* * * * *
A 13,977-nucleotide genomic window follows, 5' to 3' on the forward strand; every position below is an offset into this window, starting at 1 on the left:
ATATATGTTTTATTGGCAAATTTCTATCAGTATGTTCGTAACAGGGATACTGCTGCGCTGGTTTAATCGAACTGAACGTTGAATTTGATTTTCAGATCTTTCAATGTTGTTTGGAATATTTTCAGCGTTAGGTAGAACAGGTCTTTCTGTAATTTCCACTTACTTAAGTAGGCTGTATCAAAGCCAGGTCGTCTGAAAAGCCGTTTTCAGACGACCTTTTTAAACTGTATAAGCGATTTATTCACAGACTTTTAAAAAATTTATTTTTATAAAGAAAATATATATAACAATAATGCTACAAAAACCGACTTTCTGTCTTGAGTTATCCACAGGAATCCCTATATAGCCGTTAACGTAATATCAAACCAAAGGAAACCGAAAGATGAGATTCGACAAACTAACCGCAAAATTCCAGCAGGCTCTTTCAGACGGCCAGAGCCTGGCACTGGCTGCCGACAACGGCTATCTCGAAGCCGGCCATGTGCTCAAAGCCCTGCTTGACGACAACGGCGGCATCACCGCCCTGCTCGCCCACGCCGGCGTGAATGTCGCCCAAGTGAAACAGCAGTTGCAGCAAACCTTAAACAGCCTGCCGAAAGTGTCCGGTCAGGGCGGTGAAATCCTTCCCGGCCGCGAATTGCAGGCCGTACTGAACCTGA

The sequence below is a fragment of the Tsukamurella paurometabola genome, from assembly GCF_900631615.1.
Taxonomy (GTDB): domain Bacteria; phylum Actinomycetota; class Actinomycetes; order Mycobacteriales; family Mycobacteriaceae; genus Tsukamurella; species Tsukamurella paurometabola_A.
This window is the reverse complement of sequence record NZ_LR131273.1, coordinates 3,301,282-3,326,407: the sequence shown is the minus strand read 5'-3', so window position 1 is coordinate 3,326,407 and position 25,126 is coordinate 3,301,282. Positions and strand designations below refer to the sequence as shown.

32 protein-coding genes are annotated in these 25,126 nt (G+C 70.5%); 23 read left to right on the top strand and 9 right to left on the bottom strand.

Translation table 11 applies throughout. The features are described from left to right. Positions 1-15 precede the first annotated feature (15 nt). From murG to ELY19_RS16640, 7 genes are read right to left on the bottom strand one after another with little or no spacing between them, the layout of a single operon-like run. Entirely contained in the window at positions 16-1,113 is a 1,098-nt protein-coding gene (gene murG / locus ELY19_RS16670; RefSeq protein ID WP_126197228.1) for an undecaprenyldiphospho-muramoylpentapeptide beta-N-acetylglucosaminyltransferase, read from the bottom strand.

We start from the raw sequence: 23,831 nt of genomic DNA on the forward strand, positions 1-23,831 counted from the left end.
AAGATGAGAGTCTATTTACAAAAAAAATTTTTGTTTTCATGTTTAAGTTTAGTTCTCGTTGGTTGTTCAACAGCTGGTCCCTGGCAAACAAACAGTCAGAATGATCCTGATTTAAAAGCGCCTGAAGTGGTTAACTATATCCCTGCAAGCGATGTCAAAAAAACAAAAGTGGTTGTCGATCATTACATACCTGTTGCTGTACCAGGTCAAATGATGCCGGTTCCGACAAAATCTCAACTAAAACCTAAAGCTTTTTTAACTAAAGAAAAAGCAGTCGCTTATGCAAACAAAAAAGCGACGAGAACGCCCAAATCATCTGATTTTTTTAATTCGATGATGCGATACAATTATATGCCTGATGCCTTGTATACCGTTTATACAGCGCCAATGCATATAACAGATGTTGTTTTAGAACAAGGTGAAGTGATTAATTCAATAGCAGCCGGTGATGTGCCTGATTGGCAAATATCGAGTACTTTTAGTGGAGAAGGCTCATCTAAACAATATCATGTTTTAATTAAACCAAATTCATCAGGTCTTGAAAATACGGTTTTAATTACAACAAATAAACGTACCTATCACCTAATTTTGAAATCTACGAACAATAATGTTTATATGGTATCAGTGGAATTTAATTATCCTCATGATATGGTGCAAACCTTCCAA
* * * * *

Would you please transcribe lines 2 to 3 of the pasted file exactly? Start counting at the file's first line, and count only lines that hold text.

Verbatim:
ATATATGTTTTATTGGCAAATTTCTATCAGTATGTTCGTAACAGGGATACTGCTGCGCTGGTTTAATCGAACTGAACGTTGAATTTGATTTTCAGATCTTTCAATGTTGTTTGGAATATTTTCAGCGTTAGGTAGAACAGGTCTTTCTGTAATTTCCACTTACTTAAGTAGGCTGTATCAAAGCCAGGTCGTCTGAAAAGCCGTTTTCAGACGACCTTTTTAAACTGTATAAGCGATTTATTCACAGACTTTTAAAAAATTTATTTTTATAAAGAAAATATATATAACAATAATGCTACAAAAACCGACTTTCTGTCTTGAGTTATCCACAGGAATCCCTATATAGCCGTTAACGTAATATCAAACCAAAGGAAACCGAAAGATGAGATTCGACAAACTAACCGCAAAATTCCAGCAGGCTCTTTCAGACGGCCAGAGCCTGGCACTGGCTGCCGACAACGGCTATCTCGAAGCCGGCCATGTGCTCAAAGCCCTGCTTGACGACAACGGCGGCATCACCGCCCTGCTCGCCCACGCCGGCGTGAATGTCGCCCAAGTGAAACAGCAGTTGCAGCAAACCTTAAACAGCCTGCCGAAAGTGTCCGGTCAGGGCGGTGAAATCCTTCCCGGCCGCGAATTGCAGGCCGTACTGAACCTGA

The sequence below is a fragment of the Tsukamurella paurometabola genome, from assembly GCF_900631615.1.